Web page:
Microsoft is riding high as the dominant operating system provider for so-called netbooks, but is increasingly facing challenges from old rivals in new clothes for that dominance. Can you say Linux? How about Android?
Google's Android, some analysts and observers think, could displace Windows in one of today's hottest markets but it could be a tough battle for the interlopers, too.
Since nearly the inception of netbooks a couple of years ago, Microsoft (NASDAQ: MSFT) has had an apparent lock on providing the operating system for so-called netbooks. In fact, the software titan's Windows XP has become the de facto standard on netbooks in the past year.
Netbooks are basically low-cost mini-notebook computers that are meant for light duty Internet usage and some productivity tasks. They often have chicklet-sized keys and don't always have a hard drive, featuring instead flash memory, and can cost as little as $200.
Originally envisioned as inexpensive computers for emerging economies, they have become extremely popular in developed economies in the past year as portable Internet appliances or second or third PCs in consumers' homes. Some corporations have also been buying them for users who don't need full-function and more expensive to purchase and support PCs.
"In business, there are classes of users that can do their jobs with a netbook," Dana Gardner, principal analyst at Interarbor Solutions, told InternetNews.com.
Although most early netbooks were Linux-based, many users were uncomfortable or unfamiliar with the open source system. Microsoft soon saw a marketing opportunity and jumped on the bandwagon, initially with its soon-to-be-phased-out Windows XP.
"Return rates [on Linux netbooks] were pretty high and that's why you don't seem them any more," Stephen Baker, vice president for industry analysis at NPD Techworld, told InternetNews.com.
Microsoft has been vocal since last fall, however, that Windows 7 will be the operating system of choice for netbooks, once it ships later this year. Vista, because of its size and resource requirements, is not in the running.
"We've seen Windows on these PCs in the U.S. go from under 10 percent in unit sales during the first half of 2008 to 96 percent as of February 2009," a Microsoft spokesperson told InternetNews.com in an e-mailed statement.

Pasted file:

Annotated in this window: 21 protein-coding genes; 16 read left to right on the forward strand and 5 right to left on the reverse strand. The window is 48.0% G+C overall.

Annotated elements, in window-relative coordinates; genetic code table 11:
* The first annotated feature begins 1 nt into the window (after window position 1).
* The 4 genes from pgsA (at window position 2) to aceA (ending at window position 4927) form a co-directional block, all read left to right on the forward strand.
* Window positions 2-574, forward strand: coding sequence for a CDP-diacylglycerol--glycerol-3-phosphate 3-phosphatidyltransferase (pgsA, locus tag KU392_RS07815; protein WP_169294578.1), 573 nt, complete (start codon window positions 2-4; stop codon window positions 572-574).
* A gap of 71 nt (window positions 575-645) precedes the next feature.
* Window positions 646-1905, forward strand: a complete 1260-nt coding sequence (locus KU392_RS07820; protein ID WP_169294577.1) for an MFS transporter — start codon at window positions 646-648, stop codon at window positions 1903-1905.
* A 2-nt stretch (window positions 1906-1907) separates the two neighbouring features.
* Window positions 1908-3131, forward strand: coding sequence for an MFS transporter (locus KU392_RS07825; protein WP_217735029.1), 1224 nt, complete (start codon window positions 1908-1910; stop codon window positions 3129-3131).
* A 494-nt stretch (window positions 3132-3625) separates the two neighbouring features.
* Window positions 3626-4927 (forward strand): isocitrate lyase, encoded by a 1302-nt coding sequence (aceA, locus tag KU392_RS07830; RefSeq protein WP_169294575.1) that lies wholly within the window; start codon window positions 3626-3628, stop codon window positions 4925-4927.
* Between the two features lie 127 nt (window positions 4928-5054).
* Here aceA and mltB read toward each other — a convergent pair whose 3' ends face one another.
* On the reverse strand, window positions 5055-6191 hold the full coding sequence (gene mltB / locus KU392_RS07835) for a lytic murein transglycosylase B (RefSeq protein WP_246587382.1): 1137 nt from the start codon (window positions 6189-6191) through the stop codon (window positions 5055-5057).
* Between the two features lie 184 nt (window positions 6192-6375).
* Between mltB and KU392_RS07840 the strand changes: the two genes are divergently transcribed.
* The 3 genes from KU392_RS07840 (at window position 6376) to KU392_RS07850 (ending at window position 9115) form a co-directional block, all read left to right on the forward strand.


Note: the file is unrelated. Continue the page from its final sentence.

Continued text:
Price is an especially sensitive issue with netbooks, as profits are extremely slim. Even if Microsoft only charges an estimated $20 to $25 per copy of Windows XP to netbook makers, that still takes a significant bite out of netbook makers' profits.
"The average selling price of a netbook [in February] was $317," NPD's Baker said. "Twenty-five dollars [at wholesale] can translate into a lot more at retail, especially if you're under pressure to make the cost under $300," he added.
Good reason, then, that PC makers are looking at options that can bring down costs and boost even meager profits.
In order to cut costs, makers of netbooks often PC vendors are looking hard at Google's (NASDAQ: GOOG) Android operating system, a Linux variant that, like other open source software, is free. It was created as a smartphone system but with an eye to the future.
"The Android smartphone platform was designed from the beginning to scale downward to feature phones and upward to MID (mobile Internet devices) and netbook-style devices," a Google spokesperson said in a statement e-mailed to InternetNews.com.
In fact, the Wall Street Journal reported this week that HP (NYSE: HPQ) and other PC OEMs are currently exploring their options for Android-based netbooks.
Android is not the only option, either, it turns out. For instance, DigiTimes reported on Monday that Novell has set up a research and development team in Taiwan to work on SUSE Linux variants for use in netbooks. Partners on the project, the report noted, are Acer, Asustek Computers, and Micro-Star International (MSI).
Requests to Novell and HP for comment were not returned by press time.
Nothing in the technology world is ever set in stone, though, and Microsoft's long-term survival may still be affected by the competition between 'free versus fee.'
"Android was designed with the idea of Internet access from the start," Gardner said, something that neither XP nor Windows 7 can boast.
Indeed, Microsoft CEO Steve Ballmer told financial analysts in late February that, while Microsoft sees big opportunities in netbooks, it also foresees stiff competition on those machines from Android.
Baker, however, is not so sure that even big players like Google, HP, and Dell will be able to win in a market that Microsoft already seems to have in hand.
"I'm not optimistic [Android netbooks] will overcome Windows I think they are going to have an unusually hard time penetrating those markets," Baker added. Among the reasons"Most consumers, and even geeky consumers, prefer an OS that they're used to [i.e., Windows UI]."
This article was first published on InternetNews.com.